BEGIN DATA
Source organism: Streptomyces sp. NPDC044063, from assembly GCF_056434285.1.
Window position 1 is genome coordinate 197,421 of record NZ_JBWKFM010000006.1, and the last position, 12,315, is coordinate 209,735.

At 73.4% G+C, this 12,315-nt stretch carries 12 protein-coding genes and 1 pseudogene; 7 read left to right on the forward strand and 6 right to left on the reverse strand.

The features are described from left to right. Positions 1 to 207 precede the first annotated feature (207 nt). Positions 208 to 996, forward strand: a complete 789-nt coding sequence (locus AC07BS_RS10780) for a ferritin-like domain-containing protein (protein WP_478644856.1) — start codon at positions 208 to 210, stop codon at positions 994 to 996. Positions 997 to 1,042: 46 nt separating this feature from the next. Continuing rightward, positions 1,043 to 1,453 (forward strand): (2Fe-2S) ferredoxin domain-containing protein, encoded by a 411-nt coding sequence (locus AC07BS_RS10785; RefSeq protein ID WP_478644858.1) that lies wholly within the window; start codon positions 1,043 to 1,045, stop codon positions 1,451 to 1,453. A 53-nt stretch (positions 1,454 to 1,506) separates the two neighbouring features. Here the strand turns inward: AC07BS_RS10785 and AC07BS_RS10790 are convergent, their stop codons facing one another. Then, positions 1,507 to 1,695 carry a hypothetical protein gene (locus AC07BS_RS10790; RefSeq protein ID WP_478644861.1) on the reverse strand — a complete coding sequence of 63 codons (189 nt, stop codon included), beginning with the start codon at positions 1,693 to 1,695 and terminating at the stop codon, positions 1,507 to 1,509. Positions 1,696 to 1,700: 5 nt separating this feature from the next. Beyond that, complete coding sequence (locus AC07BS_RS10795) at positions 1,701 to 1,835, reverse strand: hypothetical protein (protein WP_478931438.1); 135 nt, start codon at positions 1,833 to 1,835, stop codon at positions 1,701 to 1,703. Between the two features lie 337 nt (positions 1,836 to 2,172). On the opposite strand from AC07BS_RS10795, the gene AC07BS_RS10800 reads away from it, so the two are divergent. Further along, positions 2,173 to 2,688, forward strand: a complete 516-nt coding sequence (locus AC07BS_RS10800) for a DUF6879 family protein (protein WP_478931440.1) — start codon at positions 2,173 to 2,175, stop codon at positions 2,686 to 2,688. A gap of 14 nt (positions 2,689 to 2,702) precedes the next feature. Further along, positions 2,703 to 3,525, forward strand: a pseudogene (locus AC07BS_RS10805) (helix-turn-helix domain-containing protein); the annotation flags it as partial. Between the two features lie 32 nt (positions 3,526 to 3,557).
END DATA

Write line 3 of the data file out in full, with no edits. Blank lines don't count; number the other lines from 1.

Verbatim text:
At 73.4% G+C, this 12,315-nt stretch carries 12 protein-coding genes and 1 pseudogene; 7 read left to right on the forward strand and 6 right to left on the reverse strand.